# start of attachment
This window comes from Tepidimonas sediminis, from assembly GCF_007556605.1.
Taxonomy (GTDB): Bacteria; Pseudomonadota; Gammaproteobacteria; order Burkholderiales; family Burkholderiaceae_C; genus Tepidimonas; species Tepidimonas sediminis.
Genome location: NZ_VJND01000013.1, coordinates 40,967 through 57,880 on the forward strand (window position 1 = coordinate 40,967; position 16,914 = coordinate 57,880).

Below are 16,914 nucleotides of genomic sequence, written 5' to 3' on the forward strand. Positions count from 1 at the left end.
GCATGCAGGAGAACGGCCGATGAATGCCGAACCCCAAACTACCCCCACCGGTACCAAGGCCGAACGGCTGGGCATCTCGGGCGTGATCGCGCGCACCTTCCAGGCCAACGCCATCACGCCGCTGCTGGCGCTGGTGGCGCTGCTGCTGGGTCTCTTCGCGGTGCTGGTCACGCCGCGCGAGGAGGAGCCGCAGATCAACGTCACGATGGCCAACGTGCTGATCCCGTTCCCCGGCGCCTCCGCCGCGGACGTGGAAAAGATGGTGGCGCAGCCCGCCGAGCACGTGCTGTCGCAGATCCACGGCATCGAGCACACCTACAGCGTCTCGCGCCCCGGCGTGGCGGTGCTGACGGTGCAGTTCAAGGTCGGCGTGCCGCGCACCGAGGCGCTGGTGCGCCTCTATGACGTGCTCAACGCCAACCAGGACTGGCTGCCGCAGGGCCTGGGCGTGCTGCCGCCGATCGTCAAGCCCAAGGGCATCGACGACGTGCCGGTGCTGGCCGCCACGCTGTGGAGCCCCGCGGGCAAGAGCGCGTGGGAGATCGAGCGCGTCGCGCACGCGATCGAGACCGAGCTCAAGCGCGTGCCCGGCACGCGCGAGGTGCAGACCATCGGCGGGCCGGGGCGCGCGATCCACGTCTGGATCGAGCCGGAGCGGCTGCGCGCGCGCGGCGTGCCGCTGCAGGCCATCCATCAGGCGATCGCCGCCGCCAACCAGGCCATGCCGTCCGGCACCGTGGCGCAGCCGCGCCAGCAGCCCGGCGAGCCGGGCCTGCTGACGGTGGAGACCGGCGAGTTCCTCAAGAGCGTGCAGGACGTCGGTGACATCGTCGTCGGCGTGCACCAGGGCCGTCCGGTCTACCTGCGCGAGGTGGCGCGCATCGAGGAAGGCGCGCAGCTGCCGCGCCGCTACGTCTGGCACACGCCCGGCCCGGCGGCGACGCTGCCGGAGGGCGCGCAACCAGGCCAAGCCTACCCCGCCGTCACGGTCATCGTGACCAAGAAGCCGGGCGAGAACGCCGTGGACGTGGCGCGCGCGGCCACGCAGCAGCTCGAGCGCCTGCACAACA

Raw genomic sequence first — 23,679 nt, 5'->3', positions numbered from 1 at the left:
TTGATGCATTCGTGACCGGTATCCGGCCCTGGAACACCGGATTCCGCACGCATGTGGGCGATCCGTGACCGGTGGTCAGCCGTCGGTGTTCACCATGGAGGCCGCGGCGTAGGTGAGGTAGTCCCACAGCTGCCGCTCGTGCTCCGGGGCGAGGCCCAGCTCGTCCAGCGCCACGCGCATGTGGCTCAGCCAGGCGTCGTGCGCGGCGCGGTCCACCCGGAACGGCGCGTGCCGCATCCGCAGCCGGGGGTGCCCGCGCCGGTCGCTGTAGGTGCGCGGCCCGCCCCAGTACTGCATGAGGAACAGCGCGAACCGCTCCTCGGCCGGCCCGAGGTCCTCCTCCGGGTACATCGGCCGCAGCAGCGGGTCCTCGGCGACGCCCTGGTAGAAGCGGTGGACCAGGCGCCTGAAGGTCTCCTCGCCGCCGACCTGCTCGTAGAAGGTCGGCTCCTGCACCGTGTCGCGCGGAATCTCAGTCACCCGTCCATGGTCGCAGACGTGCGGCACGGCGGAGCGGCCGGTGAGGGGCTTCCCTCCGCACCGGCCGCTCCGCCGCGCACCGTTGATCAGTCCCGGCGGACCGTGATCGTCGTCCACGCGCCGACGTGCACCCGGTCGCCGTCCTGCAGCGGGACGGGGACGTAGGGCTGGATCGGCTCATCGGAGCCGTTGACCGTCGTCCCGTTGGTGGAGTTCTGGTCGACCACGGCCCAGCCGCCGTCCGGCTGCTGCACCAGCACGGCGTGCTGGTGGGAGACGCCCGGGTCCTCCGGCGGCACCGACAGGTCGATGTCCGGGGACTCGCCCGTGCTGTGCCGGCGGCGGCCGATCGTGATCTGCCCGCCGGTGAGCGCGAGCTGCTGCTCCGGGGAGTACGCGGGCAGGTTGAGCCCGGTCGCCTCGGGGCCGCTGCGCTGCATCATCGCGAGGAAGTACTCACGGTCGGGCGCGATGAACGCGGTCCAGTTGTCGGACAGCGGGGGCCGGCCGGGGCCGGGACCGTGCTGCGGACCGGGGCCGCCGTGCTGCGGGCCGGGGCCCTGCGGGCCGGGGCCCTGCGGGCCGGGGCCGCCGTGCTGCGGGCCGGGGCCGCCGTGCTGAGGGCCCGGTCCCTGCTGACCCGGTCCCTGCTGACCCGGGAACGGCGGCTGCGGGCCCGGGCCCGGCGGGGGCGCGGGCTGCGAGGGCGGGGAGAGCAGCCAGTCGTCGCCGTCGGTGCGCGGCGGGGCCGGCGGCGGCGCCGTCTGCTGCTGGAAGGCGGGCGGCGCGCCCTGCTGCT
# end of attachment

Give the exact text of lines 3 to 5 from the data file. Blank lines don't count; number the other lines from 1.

Genome location: NZ_VJND01000013.1, coordinates 40,967 through 57,880 on the forward strand (window position 1 = coordinate 40,967; position 16,914 = coordinate 57,880).

Below are 16,914 nucleotides of genomic sequence, written 5' to 3' on the forward strand. Positions count from 1 at the left end.
GCATGCAGGAGAACGGCCGATGAATGCCGAACCCCAAACTACCCCCACCGGTACCAAGGCCGAACGGCTGGGCATCTCGGGCGTGATCGCGCGCACCTTCCAGGCCAACGCCATCACGCCGCTGCTGGCGCTGGTGGCGCTGCTGCTGGGTCTCTTCGCGGTGCTGGTCACGCCGCGCGAGGAGGAGCCGCAGATCAACGTCACGATGGCCAACGTGCTGATCCCGTTCCCCGGCGCCTCCGCCGCGGACGTGGAAAAGATGGTGGCGCAGCCCGCCGAGCACGTGCTGTCGCAGATCCACGGCATCGAGCACACCTACAGCGTCTCGCGCCCCGGCGTGGCGGTGCTGACGGTGCAGTTCAAGGTCGGCGTGCCGCGCACCGAGGCGCTGGTGCGCCTCTATGACGTGCTCAACGCCAACCAGGACTGGCTGCCGCAGGGCCTGGGCGTGCTGCCGCCGATCGTCAAGCCCAAGGGCATCGACGACGTGCCGGTGCTGGCCGCCACGCTGTGGAGCCCCGCGGGCAAGAGCGCGTGGGAGATCGAGCGCGTCGCGCACGCGATCGAGACCGAGCTCAAGCGCGTGCCCGGCACGCGCGAGGTGCAGACCATCGGCGGGCCGGGGCGCGCGATCCACGTCTGGATCGAGCCGGAGCGGCTGCGCGCGCGCGGCGTGCCGCTGCAGGCCATCCATCAGGCGATCGCCGCCGCCAACCAGGCCATGCCGTCCGGCACCGTGGCGCAGCCGCGCCAGCAGCCCGGCGAGCCGGGCCTGCTGACGGTGGAGACCGGCGAGTTCCTCAAGAGCGTGCAGGACGTCGGTGACATCGTCGTCGGCGTGCACCAGGGCCGTCCGGTCTACCTGCGCGAGGTGGCGCGCATCGAGGAAGGCGCGCAGCTGCCGCGCCGCTACGTCTGGCACACGCCCGGCCCGGCGGCGACGCTGCCGGAGGGCGCGCAACCAGGCCAAGCCTACCCCGCCGTCACGGTCATCGTGACCAAGAAGCCGGGCGAGAACGCCGTGGACGTGGCGCGCGCGGCCACGCAGCAGCTCGAGCGCCTGCACAACA